 Identify childhood behaviours that may predict later adult APD

 Identify the developmental factors that cause APD

 Ascertain whether there is an inherited component to APD

 Identify any biological or psychological processes that may be involved in APD


Childhood & Adolescent Behavioural Precursors of APD

 The best predictor of APD is a diagnosis of conduct disorder during childhood

 Adolescent smoking, alcohol use, illicit drug use, police trouble and sexual intercourse before 15-years are strong predictors of APD

 Some theorists also suggest that ADHD is a predictor of APD (but see next slide)


Developmental Factors - APD

 Antisocial behaviour may be learnt from parents (Paris, 2001)

 Parents may reinforce antisocial behaviour (Capaldi & Patterson, 1994)

 Lack of parental love may nurture antisocial behaviour (Gabbard, 1990)

 Inconsistent parenting may be important during the development of APD (Marshall & Cooke, 1999)


Genetic Factors – APD

 APD appears to run in families

 Twin studies suggest higher concordance rates in MZ than DZ twins (Lyons et al., 1995)

 Incidence of APD in an adopted child is better predicted by APD in the biological than adopted mother (Ge et al., 1996)


Cognitive Models - APD

 Individuals with APD may possess dysfunctional schemas that determine their antisocial reactions (Young et al., 2003)

 When responding to important events, individuals with APD may switch quickly and unpredictably between schemas to make their behaviour seem erratic (Horowtiz et al., 2001)


Physiological & Neurological Factors – APD

 Individuals with APD exhibit physiological characteristics that may explain their APD:

 Have significantly lower levels of anxiety and lower levels of physiological reactivity

 Respond to emotional stimuli with slow autonomic arousal and low levels of EEG activity

 Frequently fail to exhibit fear learning in aversive classical conditioning procedures (Lykken, 1995)


Risk Factors for BPD

 A history of difficulties in childhood, including childhood physical, verbal and sexual abuse, childhood neglect or rejection, inconsistent or loveless parenting, and inappropriate parental behaviour (e.g. substance misuse or sexual promiscuity)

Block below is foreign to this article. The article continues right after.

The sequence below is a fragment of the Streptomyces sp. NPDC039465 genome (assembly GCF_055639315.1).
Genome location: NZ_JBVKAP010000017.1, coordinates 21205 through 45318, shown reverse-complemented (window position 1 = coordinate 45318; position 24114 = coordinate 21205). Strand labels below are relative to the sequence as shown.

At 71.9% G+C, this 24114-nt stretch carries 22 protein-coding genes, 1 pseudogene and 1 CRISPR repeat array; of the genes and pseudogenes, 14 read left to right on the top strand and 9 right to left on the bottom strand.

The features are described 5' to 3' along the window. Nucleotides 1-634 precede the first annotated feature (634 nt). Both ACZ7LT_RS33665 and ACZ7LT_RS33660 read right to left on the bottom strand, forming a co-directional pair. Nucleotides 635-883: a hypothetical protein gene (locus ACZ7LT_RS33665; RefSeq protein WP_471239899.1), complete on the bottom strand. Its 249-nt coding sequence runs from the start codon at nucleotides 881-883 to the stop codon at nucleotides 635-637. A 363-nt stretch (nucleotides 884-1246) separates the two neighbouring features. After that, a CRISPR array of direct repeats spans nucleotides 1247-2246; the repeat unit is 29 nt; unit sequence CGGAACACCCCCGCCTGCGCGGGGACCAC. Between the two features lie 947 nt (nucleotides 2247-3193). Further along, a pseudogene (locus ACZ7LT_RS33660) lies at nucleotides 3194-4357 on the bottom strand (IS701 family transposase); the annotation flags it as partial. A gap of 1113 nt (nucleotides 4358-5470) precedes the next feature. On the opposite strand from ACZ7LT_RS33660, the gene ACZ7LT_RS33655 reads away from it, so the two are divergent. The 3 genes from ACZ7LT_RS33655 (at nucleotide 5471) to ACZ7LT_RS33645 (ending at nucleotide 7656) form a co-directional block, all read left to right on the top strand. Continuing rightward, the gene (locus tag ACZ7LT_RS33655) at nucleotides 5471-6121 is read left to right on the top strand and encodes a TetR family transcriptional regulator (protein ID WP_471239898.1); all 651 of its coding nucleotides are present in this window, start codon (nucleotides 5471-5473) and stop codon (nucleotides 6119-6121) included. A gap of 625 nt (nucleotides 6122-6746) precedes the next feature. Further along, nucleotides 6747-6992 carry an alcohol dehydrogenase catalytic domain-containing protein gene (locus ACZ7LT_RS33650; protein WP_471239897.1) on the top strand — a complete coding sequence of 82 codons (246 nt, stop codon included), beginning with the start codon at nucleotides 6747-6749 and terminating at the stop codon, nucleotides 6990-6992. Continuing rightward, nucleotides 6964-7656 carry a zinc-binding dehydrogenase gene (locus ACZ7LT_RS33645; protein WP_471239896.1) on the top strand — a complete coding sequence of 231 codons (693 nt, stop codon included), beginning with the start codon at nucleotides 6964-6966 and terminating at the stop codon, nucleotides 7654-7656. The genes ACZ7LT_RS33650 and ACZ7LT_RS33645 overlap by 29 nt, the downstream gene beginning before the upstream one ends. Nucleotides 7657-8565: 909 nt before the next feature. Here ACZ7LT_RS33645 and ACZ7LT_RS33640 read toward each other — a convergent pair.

 Academic underachievement, low intelligence and poor artistic skills


Biological Theories of BPD

 Evidence for a genetic component (twin studies indicate concordance rates of 35% and 7% for MZ and DZ twins respectively) (Torgersen et al., 2000)

 44% of individuals with BPD belong to a broader bipolar disorder spectrum

 Individuals with BPD have a number of brain abnormalities e.g. dysfunctions in brain dopamine

 Neuro-imaging techniques reveal abnormalities in a number of brain areas


Psychological Theories of BPD

 Object Relations Theory

 argues that individuals with BPD have received inadequate support and love from important others, resulting in an insecure ego which is likely to lead to lack of self-esteem and fear of rejection.

 Splitting

 A defence mechanisms in which aspects of others which are evaluated in a polarised fashion.

 As with APD, individuals with BDP may acquire a set of dysfunctional schemas that maintain their erratic and emotional behaviour (Young et al., 2003)


Dialectical Behaviour Therapy (DBT)

 Developed in the 1990s by Marsha Linehan, particularly for the treatment of BPD

 Based on a biosocial theory of BPD (Linehan, 1993, cited in Palmer, 2002)

 Dialectical refers to contrasting views or positions taken by the client

 Emphasis on integrating opposing behaviours & on interconnectedness

 Brings together aspects of CBT and principles of Zen Buddhism e.g. acceptance
 Aims to foster the development of emotional regulation & tackle areas of skills deficit

 Linehan published Cognitive Behaviour Treatment of Borderline Personality Disorder in 1993

 Outpatient delivery

 Intervention lasts around one year

 Individual sessions, group skills training sessions and telephone support, plus weekly consultation group

 4 modules
 Emotion regulation, mindfulness, distress tolerance, interpersonal effectiveness


Schema Therapy

 Developed by Young, Klosko & Weishaar (2003)
 Schema theory outlines three specific stages:

 Clients need to be convinced that their maladaptive schemas are actually a cause of their symptoms

 Attempts to identify and prevent schema avoidance responses

 Examination of the life events that have given rise to maladaptive schemas


Schema Domains & Early Maladaptive Schemas

 Disconnection & Rejection

 Mistrust/abuse

 Abandonment/instability

 Defectiveness/shame

 Emotional deprivation

 Social isolation/alienation

 Impaired Autonomy & Performance

 Failure

 Dependence/incompetence

 Enmeshment/undeveloped self

 Vulnerability to harm or illness


Schema Domains & EMSs

 Impaired Limits
 Entitlement/grandiosity

 Insufficient self-control/self-discipline

 Other-Directedness

 Subjugation

 Self-sacrifice

 Approval seeking

 Overvigilance & Inhibition

 Punitiveness

 Emotional inhibition

 Negativity/pessimism

 Unrelenting standards


Schema Responses/Coping Styles

 Avoidance

 Overcompensation

 Surrender